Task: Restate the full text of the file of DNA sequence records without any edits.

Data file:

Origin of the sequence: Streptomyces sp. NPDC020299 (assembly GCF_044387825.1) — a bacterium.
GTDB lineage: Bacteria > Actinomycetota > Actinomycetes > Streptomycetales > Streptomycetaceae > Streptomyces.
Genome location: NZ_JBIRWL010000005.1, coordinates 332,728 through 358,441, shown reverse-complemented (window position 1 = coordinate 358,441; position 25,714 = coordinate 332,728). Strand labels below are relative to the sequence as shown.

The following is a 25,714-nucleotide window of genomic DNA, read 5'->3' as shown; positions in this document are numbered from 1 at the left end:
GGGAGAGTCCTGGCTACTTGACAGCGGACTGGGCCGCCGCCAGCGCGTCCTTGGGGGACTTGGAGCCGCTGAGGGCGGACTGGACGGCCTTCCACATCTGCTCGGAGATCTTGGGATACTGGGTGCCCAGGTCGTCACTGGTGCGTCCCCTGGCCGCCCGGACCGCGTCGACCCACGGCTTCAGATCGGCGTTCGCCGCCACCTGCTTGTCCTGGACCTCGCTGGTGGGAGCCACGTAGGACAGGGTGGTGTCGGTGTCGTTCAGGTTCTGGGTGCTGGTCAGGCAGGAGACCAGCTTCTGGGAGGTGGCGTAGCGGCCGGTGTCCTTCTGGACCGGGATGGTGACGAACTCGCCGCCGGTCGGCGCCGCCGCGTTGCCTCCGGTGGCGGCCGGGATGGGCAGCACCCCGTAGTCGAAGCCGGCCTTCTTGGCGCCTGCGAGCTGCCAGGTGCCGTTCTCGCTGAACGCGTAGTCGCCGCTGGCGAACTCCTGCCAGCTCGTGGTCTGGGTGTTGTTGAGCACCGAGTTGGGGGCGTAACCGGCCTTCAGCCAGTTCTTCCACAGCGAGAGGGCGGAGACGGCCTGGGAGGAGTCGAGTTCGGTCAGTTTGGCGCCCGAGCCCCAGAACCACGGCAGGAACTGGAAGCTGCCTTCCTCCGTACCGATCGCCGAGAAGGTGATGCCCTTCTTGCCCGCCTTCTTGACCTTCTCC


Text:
Origin of the sequence: Streptomyces sp. NPDC020299 (assembly GCF_044387825.1) — a bacterium.
GTDB lineage: Bacteria > Actinomycetota > Actinomycetes > Streptomycetales > Streptomycetaceae > Streptomyces.
Genome location: NZ_JBIRWL010000005.1, coordinates 332,728 through 358,441, shown reverse-complemented (window position 1 = coordinate 358,441; position 25,714 = coordinate 332,728). Strand labels below are relative to the sequence as shown.

The following is a 25,714-nucleotide window of genomic DNA, read 5'->3' as shown; positions in this document are numbered from 1 at the left end:
GGGAGAGTCCTGGCTACTTGACAGCGGACTGGGCCGCCGCCAGCGCGTCCTTGGGGGACTTGGAGCCGCTGAGGGCGGACTGGACGGCCTTCCACATCTGCTCGGAGATCTTGGGATACTGGGTGCCCAGGTCGTCACTGGTGCGTCCCCTGGCCGCCCGGACCGCGTCGACCCACGGCTTCAGATCGGCGTTCGCCGCCACCTGCTTGTCCTGGACCTCGCTGGTGGGAGCCACGTAGGACAGGGTGGTGTCGGTGTCGTTCAGGTTCTGGGTGCTGGTCAGGCAGGAGACCAGCTTCTGGGAGGTGGCGTAGCGGCCGGTGTCCTTCTGGACCGGGATGGTGACGAACTCGCCGCCGGTCGGCGCCGCCGCGTTGCCTCCGGTGGCGGCCGGGATGGGCAGCACCCCGTAGTCGAAGCCGGCCTTCTTGGCGCCTGCGAGCTGCCAGGTGCCGTTCTCGCTGAACGCGTAGTCGCCGCTGGCGAACTCCTGCCAGCTCGTGGTCTGGGTGTTGTTGAGCACCGAGTTGGGGGCGTAACCGGCCTTCAGCCAGTTCTTCCACAGCGAGAGGGCGGAGACGGCCTGGGAGGAGTCGAGTTCGGTCAGTTTGGCGCCCGAGCCCCAGAACCACGGCAGGAACTGGAAGCTGCCTTCCTCCGTACCGATCGCCGAGAAGGTGATGCCCTTCTTGCCCGCCTTCTTGACCTTCTCC